Cell adhesion to the extracellular matrix mediated by the integrin family of cell surface receptors is a crucial physiological determinant of cell proliferation and cell survival. A long term goal of this proposal is to define the mechanism of adhesion dependent cell signaling. How the information that originates when integrins bind to the extracellular matrix is processed to initiate intracellular signals is not known. We have recently identified a novel 200 amino acid protein, Icap1alpha, that specifically interacts with beta1 integrins. We have sown that the binding of Icap1alpha to beta1 integrins request the conserved C-terminal Asn-Pro-Lys-Tyr motif and Valine 792 of the beta1 integrin cytoplasmic domain. In addition, we have demonstrated that Icap1alpha undergoes an adhesion dependent protein phosphorylation. In this proposal, we will study the proximal events of integrin signaling, focusing on the interaction between Icap1alpha and the beta1 integrin cytoplasmic domain. First, a structure-function analysis of Icap1alpha will be carried out. The amino acid sequence requirements for the interaction between the beta1 integrin and Icap1alpha, and the subcellular localization of Icap1alpha will be determined. Second, the amino acid sequences on the beta1 integrin cytoplasmic domain that are required for the initiation of intracellular signaling will be characterized. The hypothesis that Icap1alpha is involved in integrin- mediated signaling will be tested by studying the effects of Valine792 mutation on cell adhesion and cell proliferation. Third, the function of Icap1alpha, in the context of integrin-mediated intracellular signaling events, will be investigated. Both the wild type Icap1alpha and Icap1beta, an Icap1alpha variant that does not bind to beta1 integrins, will be expressed in the cell to determine the function of Icap1alpha. Proteins that interact with Icap1alpha will be identified. Results from this study will enhance our understanding of adhesion- dependent cell signaling and may provide a knowledge basis for modulating cell adhesion and cell proliferation.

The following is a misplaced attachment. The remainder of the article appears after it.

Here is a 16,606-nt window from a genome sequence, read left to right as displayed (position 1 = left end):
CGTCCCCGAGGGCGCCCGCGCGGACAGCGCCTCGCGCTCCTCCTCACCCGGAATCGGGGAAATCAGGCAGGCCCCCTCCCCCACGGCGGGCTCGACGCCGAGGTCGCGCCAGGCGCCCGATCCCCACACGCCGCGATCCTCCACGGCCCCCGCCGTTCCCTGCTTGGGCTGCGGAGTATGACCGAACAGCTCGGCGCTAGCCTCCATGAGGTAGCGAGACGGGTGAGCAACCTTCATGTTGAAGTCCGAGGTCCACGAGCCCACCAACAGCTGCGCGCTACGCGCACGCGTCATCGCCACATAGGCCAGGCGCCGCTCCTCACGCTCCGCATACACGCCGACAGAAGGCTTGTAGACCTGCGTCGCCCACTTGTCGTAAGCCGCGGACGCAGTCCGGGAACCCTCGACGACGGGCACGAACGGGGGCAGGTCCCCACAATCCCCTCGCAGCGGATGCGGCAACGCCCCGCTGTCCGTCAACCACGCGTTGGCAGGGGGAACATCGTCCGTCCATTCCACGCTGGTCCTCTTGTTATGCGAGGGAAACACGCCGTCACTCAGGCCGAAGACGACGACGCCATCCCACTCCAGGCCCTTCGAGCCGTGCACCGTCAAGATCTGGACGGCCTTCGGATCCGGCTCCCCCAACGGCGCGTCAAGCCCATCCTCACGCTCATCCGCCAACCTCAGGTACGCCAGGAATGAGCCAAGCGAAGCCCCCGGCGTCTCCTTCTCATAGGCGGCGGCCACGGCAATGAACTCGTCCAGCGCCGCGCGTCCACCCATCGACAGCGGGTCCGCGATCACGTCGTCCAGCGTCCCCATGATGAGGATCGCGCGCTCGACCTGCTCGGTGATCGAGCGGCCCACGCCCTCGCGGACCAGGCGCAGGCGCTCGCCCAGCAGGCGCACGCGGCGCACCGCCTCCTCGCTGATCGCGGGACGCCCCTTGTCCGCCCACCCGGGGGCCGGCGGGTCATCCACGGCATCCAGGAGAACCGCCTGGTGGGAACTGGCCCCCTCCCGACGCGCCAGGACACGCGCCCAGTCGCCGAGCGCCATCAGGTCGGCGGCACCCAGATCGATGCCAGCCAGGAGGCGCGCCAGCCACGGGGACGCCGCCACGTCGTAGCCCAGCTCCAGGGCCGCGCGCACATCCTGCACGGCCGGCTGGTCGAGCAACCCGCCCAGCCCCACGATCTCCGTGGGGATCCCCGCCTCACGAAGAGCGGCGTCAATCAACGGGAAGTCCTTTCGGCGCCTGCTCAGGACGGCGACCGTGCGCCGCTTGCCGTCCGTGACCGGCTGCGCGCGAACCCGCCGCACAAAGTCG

National Institute of Health (NIH)
National Cancer Institute (NCI)
Research Project (R01)
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Pathobiochemistry Study Section (PBC)
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Mohla, Suresh
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University of California Los Angeles
Internal Medicine/Medicine
Schools of Medicine
Los Angeles
United States
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